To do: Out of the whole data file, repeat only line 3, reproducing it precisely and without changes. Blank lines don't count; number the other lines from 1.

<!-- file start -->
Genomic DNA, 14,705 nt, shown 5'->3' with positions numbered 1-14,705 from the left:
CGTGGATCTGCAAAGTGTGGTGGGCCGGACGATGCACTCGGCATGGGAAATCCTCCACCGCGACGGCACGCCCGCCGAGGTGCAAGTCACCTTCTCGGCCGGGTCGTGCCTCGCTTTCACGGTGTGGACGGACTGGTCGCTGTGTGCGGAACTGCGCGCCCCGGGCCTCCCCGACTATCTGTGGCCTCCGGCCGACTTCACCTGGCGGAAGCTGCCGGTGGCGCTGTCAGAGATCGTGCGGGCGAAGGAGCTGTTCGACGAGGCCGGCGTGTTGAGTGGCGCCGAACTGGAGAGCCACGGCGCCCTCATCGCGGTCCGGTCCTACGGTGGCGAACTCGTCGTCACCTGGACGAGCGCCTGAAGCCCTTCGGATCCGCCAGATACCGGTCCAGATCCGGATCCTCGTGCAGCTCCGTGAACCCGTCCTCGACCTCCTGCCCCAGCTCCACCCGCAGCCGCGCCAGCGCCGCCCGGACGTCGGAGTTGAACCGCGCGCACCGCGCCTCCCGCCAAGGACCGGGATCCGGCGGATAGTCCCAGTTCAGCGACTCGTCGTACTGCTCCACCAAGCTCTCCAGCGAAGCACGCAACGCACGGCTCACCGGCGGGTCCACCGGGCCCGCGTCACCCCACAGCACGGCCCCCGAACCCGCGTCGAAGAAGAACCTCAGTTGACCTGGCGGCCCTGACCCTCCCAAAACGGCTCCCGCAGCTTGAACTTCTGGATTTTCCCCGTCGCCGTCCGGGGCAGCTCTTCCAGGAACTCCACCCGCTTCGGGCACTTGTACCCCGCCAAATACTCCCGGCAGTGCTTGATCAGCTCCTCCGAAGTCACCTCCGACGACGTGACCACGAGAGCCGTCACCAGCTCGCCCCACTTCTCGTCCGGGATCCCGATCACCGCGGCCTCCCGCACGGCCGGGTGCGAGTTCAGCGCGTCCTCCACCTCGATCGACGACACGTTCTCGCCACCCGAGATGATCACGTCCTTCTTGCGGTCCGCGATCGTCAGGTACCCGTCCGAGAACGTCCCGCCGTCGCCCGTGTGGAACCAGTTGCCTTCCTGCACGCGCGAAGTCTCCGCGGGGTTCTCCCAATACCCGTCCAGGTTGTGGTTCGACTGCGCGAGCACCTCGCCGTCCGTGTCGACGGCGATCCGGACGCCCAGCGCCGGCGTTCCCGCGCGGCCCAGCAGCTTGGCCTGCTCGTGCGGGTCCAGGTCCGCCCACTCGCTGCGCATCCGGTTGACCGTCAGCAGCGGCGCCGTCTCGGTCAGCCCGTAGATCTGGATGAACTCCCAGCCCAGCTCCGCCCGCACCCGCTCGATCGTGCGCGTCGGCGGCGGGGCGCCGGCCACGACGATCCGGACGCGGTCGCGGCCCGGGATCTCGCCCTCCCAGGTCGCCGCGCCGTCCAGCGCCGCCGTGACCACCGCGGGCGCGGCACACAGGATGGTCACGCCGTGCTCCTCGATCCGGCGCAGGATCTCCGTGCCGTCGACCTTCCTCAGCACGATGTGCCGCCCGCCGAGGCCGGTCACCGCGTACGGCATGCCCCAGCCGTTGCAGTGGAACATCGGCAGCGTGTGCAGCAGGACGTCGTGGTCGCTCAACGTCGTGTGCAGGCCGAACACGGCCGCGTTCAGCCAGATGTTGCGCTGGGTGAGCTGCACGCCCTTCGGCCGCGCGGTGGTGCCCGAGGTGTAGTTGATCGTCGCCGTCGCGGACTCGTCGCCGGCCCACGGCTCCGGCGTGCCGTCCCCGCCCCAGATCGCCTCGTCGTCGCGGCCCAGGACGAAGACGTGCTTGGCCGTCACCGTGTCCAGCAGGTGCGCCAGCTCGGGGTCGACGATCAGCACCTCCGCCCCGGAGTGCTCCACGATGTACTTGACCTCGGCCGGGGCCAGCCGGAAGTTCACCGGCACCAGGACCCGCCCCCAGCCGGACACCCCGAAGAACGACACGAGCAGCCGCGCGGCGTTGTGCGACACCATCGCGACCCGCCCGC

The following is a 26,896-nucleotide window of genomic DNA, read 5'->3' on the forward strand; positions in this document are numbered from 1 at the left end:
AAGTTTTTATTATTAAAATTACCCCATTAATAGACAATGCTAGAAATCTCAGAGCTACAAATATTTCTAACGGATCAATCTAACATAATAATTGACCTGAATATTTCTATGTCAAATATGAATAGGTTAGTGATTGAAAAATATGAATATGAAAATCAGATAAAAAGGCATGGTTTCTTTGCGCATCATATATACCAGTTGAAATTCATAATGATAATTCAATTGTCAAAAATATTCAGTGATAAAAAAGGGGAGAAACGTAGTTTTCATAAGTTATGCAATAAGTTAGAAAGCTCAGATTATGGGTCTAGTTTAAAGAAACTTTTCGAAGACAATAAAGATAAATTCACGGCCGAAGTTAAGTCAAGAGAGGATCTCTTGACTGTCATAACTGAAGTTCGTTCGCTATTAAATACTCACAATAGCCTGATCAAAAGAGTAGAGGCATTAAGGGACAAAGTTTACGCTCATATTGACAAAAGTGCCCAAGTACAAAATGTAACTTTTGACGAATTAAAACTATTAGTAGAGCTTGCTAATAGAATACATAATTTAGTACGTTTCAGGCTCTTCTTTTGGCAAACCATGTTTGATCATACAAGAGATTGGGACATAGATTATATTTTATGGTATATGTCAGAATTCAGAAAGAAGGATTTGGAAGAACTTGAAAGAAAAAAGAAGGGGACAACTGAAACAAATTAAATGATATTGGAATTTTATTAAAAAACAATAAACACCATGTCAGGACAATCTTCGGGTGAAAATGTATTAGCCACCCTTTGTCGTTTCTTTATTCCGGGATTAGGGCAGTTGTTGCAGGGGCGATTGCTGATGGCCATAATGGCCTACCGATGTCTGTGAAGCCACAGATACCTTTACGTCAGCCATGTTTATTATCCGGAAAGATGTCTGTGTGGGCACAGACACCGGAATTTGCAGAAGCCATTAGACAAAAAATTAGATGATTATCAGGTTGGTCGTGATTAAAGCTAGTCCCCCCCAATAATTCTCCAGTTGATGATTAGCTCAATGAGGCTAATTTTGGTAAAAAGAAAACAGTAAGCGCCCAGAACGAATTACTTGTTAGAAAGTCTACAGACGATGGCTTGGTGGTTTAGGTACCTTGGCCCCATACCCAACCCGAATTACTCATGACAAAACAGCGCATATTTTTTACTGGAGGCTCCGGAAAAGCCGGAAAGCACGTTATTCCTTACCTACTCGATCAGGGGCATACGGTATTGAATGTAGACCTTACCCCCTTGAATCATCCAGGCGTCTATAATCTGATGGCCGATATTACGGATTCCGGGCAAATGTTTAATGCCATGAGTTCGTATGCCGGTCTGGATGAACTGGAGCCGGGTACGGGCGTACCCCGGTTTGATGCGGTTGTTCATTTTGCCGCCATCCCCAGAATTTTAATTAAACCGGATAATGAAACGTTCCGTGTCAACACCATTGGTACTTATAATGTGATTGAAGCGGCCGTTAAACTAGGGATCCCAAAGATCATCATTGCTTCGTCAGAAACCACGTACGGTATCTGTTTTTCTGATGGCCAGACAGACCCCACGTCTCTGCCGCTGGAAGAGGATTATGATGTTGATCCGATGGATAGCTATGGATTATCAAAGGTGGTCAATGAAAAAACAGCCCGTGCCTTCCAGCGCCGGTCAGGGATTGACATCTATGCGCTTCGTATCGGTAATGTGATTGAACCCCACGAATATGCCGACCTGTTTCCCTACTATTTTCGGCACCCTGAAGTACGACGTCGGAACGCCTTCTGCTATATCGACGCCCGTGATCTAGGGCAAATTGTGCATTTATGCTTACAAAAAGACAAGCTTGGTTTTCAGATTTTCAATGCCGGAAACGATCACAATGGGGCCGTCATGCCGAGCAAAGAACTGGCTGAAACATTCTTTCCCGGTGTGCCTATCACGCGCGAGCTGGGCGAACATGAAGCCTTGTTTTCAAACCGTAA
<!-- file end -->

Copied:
The following is a 26,896-nucleotide window of genomic DNA, read 5'->3' on the forward strand; positions in this document are numbered from 1 at the left end: